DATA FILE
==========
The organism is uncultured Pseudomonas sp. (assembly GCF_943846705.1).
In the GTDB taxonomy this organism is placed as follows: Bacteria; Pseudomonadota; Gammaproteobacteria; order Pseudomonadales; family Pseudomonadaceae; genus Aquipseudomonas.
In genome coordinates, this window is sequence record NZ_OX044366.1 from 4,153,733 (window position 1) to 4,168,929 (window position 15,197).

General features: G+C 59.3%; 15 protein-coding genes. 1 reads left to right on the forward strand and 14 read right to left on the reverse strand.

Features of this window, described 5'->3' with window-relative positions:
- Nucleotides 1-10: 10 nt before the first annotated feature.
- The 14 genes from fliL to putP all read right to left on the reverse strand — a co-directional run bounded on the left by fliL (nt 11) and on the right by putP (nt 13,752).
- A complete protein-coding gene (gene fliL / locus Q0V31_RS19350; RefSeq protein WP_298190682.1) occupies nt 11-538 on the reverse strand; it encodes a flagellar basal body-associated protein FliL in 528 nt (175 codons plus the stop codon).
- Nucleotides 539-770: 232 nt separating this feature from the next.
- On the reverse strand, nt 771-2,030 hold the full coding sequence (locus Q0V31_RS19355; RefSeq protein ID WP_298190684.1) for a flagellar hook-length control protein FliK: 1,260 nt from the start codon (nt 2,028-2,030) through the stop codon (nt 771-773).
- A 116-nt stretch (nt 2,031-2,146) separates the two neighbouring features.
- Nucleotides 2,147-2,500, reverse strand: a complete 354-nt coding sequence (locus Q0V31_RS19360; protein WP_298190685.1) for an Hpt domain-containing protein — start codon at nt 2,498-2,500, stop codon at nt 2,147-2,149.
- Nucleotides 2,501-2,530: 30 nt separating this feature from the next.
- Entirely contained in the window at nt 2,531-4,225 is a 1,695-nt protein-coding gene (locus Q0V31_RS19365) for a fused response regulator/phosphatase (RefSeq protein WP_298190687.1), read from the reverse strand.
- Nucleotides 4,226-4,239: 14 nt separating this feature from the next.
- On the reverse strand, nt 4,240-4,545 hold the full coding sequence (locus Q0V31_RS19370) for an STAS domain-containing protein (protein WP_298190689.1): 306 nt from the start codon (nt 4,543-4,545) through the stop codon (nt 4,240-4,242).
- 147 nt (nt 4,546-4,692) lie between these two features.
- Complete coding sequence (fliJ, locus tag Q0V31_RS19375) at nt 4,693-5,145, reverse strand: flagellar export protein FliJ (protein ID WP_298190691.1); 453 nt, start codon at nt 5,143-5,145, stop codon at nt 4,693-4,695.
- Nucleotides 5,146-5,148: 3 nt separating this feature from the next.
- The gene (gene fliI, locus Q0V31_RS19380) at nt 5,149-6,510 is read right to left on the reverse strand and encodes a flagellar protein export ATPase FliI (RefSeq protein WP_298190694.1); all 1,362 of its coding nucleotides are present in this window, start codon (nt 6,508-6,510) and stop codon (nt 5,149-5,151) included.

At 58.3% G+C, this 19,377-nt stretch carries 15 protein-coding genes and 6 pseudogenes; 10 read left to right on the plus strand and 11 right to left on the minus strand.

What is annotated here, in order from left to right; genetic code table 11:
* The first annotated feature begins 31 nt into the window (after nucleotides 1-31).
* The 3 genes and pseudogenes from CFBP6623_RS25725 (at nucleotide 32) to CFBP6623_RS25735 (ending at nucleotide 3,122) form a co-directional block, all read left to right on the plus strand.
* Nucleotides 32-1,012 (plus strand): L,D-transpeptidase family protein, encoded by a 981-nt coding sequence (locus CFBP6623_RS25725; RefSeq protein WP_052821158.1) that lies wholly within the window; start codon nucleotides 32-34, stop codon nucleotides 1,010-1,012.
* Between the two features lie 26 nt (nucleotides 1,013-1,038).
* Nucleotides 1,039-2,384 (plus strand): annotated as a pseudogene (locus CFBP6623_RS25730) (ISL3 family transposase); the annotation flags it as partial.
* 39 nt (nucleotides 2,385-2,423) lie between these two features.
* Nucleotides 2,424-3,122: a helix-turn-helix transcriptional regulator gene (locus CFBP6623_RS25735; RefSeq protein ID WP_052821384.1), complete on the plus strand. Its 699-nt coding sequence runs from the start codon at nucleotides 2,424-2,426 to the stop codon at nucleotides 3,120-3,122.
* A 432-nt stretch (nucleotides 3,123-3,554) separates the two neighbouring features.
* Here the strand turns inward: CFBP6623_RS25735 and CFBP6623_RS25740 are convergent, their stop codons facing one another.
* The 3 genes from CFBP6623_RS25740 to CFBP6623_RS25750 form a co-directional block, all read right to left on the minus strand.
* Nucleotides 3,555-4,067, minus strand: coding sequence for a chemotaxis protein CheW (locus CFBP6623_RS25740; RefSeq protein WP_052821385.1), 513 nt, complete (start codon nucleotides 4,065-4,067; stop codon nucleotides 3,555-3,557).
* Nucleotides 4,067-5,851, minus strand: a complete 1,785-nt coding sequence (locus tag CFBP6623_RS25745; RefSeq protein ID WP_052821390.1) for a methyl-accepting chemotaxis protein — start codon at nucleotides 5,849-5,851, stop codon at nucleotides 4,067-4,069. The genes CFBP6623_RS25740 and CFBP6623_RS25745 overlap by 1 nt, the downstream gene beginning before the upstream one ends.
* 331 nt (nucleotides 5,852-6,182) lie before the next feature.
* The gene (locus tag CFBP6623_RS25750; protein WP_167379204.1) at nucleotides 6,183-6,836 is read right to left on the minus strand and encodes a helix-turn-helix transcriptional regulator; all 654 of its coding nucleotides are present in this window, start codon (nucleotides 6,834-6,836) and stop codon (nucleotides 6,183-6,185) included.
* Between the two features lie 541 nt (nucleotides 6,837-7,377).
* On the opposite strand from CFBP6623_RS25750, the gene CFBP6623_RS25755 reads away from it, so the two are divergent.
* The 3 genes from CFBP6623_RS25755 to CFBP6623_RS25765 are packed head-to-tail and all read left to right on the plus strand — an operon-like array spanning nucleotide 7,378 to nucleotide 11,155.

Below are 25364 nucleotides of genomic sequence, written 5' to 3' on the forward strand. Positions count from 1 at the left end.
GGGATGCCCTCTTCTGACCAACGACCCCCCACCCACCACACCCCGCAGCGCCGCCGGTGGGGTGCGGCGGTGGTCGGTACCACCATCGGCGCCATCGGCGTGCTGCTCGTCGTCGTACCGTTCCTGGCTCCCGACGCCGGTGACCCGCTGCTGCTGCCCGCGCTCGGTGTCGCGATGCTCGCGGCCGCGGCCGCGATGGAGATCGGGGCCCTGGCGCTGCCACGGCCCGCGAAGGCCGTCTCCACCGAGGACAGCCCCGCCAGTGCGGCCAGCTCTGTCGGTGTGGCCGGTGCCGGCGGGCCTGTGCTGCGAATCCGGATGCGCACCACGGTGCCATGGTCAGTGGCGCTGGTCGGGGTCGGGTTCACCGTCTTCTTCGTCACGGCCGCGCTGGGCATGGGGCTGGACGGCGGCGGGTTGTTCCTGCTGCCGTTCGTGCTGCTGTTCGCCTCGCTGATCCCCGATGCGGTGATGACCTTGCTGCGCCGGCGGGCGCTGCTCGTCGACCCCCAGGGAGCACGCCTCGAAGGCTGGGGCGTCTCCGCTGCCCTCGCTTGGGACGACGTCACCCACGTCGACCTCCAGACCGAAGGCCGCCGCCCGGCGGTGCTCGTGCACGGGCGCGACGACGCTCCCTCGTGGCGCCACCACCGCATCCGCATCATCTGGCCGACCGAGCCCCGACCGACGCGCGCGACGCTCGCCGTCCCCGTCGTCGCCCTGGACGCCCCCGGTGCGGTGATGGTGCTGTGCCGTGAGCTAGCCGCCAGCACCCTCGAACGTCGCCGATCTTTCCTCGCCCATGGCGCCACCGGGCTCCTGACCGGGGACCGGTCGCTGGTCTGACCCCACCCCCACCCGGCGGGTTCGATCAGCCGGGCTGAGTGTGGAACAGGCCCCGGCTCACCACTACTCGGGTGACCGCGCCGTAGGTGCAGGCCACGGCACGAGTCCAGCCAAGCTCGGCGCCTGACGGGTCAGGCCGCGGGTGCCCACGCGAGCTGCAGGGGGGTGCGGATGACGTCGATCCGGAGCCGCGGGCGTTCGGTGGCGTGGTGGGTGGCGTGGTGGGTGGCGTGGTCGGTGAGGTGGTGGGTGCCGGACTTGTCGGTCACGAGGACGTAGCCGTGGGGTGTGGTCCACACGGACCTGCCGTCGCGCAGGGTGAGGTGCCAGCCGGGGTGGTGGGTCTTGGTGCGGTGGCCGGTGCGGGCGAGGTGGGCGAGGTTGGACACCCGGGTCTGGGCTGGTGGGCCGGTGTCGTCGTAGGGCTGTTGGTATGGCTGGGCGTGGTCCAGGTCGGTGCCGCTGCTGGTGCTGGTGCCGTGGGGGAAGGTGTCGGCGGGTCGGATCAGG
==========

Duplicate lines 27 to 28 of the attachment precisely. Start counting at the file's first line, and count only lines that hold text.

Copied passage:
* Nucleotides 1,039-2,384 (plus strand): annotated as a pseudogene (locus CFBP6623_RS25730) (ISL3 family transposase); the annotation flags it as partial.
* 39 nt (nucleotides 2,385-2,423) lie between these two features.